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I am across two definitions for unconditional convergence for which it is not immediately obvious to me that they are equivalent. Here are the definitions. Throughout, $\frak{X}$ will denote a Banach space.

Definition 1. Given a series $\sum x_n$ in $\frak{X}$, we say that this series converges unconditionally to $x$ if for every $\varepsilon>0$, there is a finite subset $J\subseteq \mathbb{N}$ such that for every finite subset $I$ such that $J\subseteq I\subseteq\mathbb{N}$ one has $\|x - \sum_{i\in I}x_i\|<\varepsilon$.

Definition 2. A series $\sum x_n$ in $\frak{X}$ is said to converge unconditionally to $x$ if for any permutation $\sigma:\mathbb{N}\to \mathbb{N}$, the series $\sum x_{\sigma(n)}$ converges to $x$.

I was wondering how one might go about proving that these two definitions are equivalent.

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up vote 4 down vote accepted

This is proved in detail in:

T.H. Hildebrandt, On unconditional convergence in normed vector spaces, Bull. Amer. Math. Soc. 46 (12) (1940), 959–962, MR0003448.

In fact, Hildebrandt proves the equivalence of five properties A–E. Your definition 1 is his condition E and your definition 2 is his condition A.

Since Hildebrandt proves the equivalence of A and E (both directions) on page 960 and the paper is freely accessible it makes little sense to reproduce the clean and clear argument here.

Let me mention that condition A goes back to

W. Orlicz, Über unbedingte Konvergenz in Funktionenräumen (I), Studia Math. 4 (1933), 33–37.

while (according to Hildebrandt) condition E was studied by Moore in

E.H. Moore, General analysis, Memoirs of the American Philosophical Society, vol. 1, part 2, 1939, p. 63.

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Hey Theo, thanks so much for the reference, it was very helpful! – Deon Sep 5 '11 at 23:56

1 implies 2

Let consider that $\sum x_n$ converge unconditionally to $x$ according to definition 1. Let $\sigma$ be an arbitrary permutation of $\mathbb{N}$, now by definition 1 given $\varepsilon >0$, there is a finite subset $J_\varepsilon\subset\mathbb{N}$ such that for every finite subset $I$ such that $J_\varepsilon$ is contained in it $\|x - \sum_{i\in I}x_i\|<\varepsilon$.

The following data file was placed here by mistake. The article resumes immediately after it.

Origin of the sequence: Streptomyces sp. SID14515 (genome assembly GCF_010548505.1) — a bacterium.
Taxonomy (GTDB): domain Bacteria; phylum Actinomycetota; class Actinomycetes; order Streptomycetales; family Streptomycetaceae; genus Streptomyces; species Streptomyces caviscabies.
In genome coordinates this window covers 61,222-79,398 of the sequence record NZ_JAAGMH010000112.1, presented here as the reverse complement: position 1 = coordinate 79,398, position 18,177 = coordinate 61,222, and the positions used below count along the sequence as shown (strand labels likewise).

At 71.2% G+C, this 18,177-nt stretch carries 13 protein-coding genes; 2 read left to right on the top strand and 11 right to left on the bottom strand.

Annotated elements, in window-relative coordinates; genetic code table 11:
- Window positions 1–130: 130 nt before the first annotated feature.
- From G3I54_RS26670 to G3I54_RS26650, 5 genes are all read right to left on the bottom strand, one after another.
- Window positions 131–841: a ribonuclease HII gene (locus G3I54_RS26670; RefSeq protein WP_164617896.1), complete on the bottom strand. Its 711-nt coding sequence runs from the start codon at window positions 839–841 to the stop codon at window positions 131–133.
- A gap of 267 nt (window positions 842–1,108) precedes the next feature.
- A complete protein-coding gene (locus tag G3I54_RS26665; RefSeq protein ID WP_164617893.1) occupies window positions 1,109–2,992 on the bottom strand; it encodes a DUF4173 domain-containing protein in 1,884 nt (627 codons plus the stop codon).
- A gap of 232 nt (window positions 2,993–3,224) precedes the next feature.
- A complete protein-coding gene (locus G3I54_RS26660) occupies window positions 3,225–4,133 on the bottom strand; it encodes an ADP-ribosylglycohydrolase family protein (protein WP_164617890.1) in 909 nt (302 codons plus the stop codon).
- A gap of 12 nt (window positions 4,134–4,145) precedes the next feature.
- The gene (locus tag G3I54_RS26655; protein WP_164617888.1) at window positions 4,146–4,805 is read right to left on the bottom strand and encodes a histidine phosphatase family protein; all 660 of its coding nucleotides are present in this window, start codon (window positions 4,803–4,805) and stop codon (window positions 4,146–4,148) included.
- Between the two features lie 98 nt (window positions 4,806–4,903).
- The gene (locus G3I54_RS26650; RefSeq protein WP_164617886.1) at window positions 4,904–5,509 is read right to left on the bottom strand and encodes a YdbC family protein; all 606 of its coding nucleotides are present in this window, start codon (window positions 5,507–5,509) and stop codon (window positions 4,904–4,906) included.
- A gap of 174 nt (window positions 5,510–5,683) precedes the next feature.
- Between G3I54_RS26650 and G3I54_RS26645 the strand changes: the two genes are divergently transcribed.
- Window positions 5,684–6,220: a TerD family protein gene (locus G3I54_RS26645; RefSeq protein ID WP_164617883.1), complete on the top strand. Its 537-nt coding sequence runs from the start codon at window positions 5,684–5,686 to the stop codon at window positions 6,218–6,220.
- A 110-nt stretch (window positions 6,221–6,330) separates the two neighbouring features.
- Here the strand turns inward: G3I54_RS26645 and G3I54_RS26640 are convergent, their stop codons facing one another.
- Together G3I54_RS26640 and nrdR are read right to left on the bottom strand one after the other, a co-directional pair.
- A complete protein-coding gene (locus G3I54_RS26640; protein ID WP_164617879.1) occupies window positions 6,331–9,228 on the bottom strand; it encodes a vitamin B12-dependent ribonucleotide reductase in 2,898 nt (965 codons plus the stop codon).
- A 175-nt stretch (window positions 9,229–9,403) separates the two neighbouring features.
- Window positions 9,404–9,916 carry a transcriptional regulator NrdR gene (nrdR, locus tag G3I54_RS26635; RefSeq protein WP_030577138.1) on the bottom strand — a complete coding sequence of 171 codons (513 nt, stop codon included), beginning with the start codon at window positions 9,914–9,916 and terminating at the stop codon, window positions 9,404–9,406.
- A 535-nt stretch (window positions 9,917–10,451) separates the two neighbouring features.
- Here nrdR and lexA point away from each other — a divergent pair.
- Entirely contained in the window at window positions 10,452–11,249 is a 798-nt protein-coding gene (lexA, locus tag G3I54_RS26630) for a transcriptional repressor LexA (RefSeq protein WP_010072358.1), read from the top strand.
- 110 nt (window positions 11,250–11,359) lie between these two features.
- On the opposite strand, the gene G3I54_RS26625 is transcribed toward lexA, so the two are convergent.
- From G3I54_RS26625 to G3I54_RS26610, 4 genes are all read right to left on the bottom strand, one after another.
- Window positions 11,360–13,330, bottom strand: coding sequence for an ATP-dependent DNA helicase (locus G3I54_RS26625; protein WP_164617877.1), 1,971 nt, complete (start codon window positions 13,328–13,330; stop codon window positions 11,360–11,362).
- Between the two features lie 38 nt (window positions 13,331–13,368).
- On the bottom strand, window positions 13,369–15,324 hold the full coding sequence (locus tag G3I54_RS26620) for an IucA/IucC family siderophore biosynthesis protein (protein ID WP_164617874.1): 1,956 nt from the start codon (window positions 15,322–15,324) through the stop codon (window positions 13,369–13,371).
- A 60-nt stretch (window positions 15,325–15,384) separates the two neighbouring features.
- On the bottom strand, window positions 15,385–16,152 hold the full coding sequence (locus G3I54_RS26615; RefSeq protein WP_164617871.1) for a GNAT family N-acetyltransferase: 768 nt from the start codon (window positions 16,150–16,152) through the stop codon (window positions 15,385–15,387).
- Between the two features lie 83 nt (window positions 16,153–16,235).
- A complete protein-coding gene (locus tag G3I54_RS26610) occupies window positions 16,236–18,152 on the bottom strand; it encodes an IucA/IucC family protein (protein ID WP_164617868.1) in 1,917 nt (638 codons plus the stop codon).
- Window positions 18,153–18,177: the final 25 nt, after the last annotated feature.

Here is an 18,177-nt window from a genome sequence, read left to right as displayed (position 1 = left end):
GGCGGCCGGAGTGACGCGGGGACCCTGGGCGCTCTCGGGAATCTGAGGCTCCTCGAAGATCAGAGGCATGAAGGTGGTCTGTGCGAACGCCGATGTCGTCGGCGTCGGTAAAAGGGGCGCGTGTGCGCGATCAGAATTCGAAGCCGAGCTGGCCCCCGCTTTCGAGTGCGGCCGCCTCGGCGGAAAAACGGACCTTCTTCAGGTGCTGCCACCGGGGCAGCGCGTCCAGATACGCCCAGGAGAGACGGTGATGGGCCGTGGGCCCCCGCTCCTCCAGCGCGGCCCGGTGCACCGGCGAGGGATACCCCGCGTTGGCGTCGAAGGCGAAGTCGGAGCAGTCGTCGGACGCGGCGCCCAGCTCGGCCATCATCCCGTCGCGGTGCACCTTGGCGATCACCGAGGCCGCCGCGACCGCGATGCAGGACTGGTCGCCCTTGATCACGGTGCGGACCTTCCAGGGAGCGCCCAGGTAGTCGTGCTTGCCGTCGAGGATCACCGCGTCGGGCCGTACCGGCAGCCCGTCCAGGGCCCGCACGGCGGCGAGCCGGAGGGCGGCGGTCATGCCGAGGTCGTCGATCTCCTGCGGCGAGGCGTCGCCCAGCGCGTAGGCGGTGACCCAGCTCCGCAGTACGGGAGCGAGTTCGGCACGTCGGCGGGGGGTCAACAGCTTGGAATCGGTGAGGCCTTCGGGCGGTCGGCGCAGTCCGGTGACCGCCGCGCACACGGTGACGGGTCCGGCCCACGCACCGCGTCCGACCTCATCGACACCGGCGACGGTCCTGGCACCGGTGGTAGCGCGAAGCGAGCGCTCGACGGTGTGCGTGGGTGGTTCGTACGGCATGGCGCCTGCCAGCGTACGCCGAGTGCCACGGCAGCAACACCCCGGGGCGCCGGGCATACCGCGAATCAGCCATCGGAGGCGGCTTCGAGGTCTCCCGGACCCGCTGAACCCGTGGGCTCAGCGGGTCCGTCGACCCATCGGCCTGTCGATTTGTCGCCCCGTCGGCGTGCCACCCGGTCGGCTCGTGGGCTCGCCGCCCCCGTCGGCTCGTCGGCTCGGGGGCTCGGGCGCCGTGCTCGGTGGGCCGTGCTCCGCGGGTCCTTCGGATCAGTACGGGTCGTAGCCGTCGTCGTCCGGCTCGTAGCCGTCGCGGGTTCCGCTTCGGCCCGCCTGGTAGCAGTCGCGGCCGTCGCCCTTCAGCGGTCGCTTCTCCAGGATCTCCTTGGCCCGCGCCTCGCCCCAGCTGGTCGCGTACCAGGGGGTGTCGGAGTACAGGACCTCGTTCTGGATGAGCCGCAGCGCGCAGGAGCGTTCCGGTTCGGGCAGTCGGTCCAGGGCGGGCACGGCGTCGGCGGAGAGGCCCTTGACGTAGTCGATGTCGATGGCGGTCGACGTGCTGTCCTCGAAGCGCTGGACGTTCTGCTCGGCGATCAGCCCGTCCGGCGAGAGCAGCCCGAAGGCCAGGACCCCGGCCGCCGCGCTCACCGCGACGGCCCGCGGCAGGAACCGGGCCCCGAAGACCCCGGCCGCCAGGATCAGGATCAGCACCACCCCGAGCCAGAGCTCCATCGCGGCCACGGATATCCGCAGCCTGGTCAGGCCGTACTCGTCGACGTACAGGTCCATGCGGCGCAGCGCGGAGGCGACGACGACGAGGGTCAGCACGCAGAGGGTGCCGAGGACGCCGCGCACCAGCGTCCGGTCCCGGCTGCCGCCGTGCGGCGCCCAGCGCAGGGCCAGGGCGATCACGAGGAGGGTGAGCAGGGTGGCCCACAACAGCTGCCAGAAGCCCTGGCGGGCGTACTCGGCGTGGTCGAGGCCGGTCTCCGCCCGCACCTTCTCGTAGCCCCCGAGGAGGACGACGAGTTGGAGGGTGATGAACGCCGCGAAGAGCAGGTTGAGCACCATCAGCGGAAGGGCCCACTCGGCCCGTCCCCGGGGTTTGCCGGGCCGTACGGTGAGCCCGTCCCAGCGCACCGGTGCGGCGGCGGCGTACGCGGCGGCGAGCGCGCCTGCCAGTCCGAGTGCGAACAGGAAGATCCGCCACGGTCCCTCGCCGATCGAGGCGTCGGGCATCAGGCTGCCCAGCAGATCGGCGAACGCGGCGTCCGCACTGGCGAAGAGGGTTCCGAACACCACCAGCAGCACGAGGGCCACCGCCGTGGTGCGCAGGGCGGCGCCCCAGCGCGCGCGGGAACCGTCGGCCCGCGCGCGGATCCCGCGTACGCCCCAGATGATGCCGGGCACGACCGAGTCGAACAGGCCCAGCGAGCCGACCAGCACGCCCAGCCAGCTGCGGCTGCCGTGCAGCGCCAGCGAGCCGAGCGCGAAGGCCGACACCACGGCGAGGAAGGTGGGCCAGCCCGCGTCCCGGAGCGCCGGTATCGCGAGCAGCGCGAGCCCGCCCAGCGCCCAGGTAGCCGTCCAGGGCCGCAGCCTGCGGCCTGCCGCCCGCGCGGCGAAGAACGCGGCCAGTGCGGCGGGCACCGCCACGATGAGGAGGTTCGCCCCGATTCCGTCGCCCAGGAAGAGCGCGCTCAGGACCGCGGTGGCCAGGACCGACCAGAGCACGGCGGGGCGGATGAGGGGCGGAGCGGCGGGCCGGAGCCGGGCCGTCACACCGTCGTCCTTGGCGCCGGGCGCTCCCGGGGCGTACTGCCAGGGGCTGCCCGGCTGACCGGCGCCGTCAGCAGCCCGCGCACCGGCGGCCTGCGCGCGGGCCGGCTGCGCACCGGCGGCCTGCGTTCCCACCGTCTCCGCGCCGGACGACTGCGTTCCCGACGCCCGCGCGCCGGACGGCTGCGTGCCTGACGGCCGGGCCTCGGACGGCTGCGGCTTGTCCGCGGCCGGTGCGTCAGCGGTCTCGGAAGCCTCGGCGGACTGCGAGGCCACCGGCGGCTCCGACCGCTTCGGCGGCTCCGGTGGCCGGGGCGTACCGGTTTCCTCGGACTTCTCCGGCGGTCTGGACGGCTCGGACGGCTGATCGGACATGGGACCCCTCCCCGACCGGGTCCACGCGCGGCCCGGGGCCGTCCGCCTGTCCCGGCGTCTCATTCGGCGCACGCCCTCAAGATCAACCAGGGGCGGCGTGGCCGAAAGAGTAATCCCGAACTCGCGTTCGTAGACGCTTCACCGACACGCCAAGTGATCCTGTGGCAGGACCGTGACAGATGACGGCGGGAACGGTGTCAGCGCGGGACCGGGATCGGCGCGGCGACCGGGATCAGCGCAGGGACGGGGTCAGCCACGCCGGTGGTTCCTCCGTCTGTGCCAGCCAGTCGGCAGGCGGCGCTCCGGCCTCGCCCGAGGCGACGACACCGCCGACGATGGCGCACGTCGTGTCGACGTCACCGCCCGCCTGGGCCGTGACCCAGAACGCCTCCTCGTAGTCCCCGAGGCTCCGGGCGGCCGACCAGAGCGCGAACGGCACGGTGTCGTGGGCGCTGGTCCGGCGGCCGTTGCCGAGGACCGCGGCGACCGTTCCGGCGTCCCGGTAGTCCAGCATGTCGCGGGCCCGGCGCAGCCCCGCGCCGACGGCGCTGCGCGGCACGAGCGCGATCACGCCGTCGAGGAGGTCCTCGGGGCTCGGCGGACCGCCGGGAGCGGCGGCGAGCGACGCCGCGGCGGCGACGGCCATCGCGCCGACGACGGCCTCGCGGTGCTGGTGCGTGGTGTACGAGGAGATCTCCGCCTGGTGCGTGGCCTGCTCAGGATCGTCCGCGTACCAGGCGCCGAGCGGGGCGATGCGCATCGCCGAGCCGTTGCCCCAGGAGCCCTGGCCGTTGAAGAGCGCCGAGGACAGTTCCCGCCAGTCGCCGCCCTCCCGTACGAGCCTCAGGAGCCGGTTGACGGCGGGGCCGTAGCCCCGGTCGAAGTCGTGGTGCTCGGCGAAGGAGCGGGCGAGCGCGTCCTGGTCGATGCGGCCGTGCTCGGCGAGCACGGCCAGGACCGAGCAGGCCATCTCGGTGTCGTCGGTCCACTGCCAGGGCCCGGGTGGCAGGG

Now, given $\varepsilon > 0$ take $N_\varepsilon\in\mathbb{N}$ such that $$J_\varepsilon\subset \{\sigma(n)\,|\,n\leq N_\varepsilon\}$$ which can be easily calculated by $N_\varepsilon=\max \sigma^{-1}J$. Now, we have that for every $m\geq N_\varepsilon$, $$\{\sigma(n)\,|\,n\leq m\}$$ contains $J_\varepsilon$ and it is finite. So $$\|x - \sum_{i\in \{\sigma(n)\,|\,n\leq m\}}x_i\|<\varepsilon$$ i.e. $$\|x-\sum_{n\leq m}x_{\sigma(n)}\|<\varepsilon$$ Hence, $$\sum x_{\sigma(n)}$$ converge to $x$ by definition, because for every $\varepsilon>0$ there is a $N_\varepsilon$ such that for every $m\geq N_\varepsilon$, $\|x-\sum_{n\leq m}x_{\sigma(n)}\|<\varepsilon$.

2 implies 1

For the other sense, we will use counterimplication. Suppose that $\sum x_n$ does not converges inconditionally to $x$ acording definition 1, then we have that there is a $\varepsilon>0$ such that for every finite set $J\subset\mathbb{N}$ there exist a bigger finite subset $I_J$ containing it such that $$\|x - \sum_{i\in I}x_i\|\geq\varepsilon$$ Let, thanks to the axiom of choice $g$ be the function that for each finite sets $J$ selects the finite set $J_I$ with the spetial property. And define a seguence of sets as follows by the recursion theorem $$A_0=\{0\}$$ $$A_{2n+1}=g(A_{2n})$$ $$A_{2n+2}=\{n\in\mathbb{N}\,|\,n\leq (\max A_{2n+1}+1)\}$$ We can see that each $A_i$ is finite, and that in the end they cover all $\mathbb{N}$, we only have to apply induction.

Now, we can define a permutation $\sigma:\mathbb{N}\rightarrow\mathbb{N}$ such that covers the $A_i$ one by one in order, which makes that $\sigma$ has as images from some inital segments of $\mathbb{N}$ sets of the form $g(A_{2n})$. $\sum x_{\sigma(n)}$ does not converge to $x$. Since for the existenting $\varepsilon$ we have that given any $N\in\mathbb{N}$ there will be an $M_N\in\mathbb{N}$ such that $$\sigma(\{n\leq M_n\})=g(A_{2i})$$ for some $i$. And so, $$\|\sum_{n\leq M_n}x_{\sigma(n)}-x\|\geq \varepsilon$$ as desired.

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